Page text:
By Gordon Davis
No Place for Hate…
Stephen and Mona are people of the Muslim faith. They came to Worcester City Hall yesterday to ask for a return to normalcy.
They are saddened by the killings in San Bernadino, Paris, Beirut and elsewhere.
Worcester City officials held a press conference yesterday to send out a message for tolerance and against mass murders and religious bullying.
There were about a dozen Worcester city employees standing behind the speakers, Ms. Milner (Manager’s Committee Against Hate and Bias), Ms. Turchek ( Human Rights Commission), City Manager Ed Augustus and Worcester Mayor Joseph Petty.
They all said the right things, and I hope something good comes from their efforts.
There was a moment of silence for the murdered people of San Bernadino.
President Obama said much the same the night before in his talk from the Oval Office.
Like the Worcester City officials, there was a sort of cynicism or fatigue in the President’s words.
Stephen from the Worcester Islamic Center also spoke from the podium; however, what he said after the press conference is more interesting: He was anxious to have his community be seen as any other community in the City of Worcester. He invited us to come to the Worcester Mosques during prayers or to schedule a tour.
There are two Mosques in Worcester. The Mosque on East Mountain Street is associated with the Islamic Center. The Mosque on Laurel Street is associated with the Islamic Society of Greater Worcester. Stephen also said there are no specific places for prayer and that Muslims go to either Mosque or, sometimes, to both.
Mona, an administrator at the Islamic Center in Worcester, said yesterday Worcester mosques have had bottles thrown at them and some Muslims have reported almost being mowed down in Worcester traffic.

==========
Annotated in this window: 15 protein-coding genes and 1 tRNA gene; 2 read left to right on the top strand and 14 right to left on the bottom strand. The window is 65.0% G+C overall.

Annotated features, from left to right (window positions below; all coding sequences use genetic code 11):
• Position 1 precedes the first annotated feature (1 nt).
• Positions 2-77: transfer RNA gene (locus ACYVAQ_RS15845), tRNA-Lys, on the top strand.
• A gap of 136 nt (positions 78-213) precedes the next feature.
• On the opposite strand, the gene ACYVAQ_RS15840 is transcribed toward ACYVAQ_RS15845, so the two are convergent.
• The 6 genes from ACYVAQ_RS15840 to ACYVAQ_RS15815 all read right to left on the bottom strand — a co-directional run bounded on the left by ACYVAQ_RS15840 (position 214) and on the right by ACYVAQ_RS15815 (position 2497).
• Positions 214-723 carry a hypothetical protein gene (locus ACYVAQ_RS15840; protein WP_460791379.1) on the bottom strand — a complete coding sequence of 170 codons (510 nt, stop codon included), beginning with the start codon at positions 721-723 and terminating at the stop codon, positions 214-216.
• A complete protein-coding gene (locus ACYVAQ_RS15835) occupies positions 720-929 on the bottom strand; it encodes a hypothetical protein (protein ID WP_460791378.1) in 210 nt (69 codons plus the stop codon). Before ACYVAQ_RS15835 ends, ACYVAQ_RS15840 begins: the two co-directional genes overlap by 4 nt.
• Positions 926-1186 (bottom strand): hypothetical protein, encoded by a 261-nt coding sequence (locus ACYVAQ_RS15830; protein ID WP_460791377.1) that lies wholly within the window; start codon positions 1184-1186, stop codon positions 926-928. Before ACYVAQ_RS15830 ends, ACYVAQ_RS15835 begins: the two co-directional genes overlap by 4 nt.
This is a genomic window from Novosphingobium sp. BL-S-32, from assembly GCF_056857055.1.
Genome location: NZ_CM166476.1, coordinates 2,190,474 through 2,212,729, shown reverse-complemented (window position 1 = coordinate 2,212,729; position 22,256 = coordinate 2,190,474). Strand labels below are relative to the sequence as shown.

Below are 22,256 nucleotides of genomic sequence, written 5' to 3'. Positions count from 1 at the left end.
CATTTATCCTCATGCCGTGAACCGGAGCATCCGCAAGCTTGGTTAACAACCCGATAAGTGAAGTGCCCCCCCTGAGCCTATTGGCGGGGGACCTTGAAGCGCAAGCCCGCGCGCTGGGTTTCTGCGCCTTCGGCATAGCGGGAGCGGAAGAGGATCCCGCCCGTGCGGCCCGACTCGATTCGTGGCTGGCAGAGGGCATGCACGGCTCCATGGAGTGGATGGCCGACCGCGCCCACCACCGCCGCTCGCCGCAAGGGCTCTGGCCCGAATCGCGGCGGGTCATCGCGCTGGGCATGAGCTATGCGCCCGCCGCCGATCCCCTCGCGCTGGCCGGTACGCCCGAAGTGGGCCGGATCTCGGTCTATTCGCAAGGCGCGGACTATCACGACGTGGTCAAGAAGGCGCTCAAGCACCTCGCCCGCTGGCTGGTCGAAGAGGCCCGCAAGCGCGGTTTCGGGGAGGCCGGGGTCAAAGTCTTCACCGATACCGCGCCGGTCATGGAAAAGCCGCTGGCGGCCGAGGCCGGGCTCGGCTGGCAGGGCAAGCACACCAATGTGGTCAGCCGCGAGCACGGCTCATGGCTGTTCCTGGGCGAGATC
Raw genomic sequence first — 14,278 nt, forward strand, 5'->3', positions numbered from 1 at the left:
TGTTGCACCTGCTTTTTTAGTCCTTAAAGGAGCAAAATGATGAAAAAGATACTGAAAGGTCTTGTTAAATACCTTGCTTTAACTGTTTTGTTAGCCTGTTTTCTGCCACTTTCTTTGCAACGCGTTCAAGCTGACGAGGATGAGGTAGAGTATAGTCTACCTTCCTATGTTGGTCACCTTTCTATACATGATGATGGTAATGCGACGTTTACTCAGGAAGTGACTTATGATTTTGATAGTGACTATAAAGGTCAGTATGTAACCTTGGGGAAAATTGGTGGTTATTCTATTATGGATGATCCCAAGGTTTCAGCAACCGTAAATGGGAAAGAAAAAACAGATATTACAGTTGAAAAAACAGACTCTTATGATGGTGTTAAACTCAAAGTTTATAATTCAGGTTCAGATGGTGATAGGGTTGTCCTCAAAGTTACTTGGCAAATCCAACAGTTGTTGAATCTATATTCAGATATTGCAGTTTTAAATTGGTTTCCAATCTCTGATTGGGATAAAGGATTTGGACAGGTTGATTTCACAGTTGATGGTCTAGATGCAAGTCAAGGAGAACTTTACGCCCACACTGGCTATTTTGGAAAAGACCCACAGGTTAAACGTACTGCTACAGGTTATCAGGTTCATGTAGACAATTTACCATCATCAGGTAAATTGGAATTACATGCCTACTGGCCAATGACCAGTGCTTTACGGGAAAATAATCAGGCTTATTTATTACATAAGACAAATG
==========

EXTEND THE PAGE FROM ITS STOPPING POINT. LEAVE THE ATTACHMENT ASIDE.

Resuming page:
Mona is an administrator at the Islamic Center and married to Stephen. She spoke after the formalities about the fear faced by Muslims in this area. Hate speech is common she said, which has led to “minor” assaults such as bottles being thrown at the Mosques and some people nearly being run down in traffic. Mona reported that many people call her after being the victim of hate speech, obscenities or harassment.
Women especially, according to Mona, sought out her advice on whether to stay at home or to go shopping or to send their male relatives instead. Women and children are most identifiable as Muslims because of their dress. Mona indicated that these more vulnerable folks are the usual victims of racial and religious harassment.
There are several Muslim umbrella groups in the area. The Center for American Islamic Relations (CAIR) and Justice are two. Ascentia (formerly Lutheran Refugees) is working with the Muslim organizations in the transition of refugees to life in Massachusetts.
Even though Stephen said that Mosques were working with Worcester Interfaith I did not see anyone from Worcester Interfaith or any ministers or priests, for that matter.
Sometime this week there will be a meeting between government officials and some of the leaders of the Muslim community to express their concerns.
Although theirs is a plea for normalcy, recent events do not bode well for any of us. Mass killings are the new normal. Syria has become the new Balkans. The War Hawks, Know Nothings and some presidential candidates have new people to bully and harass.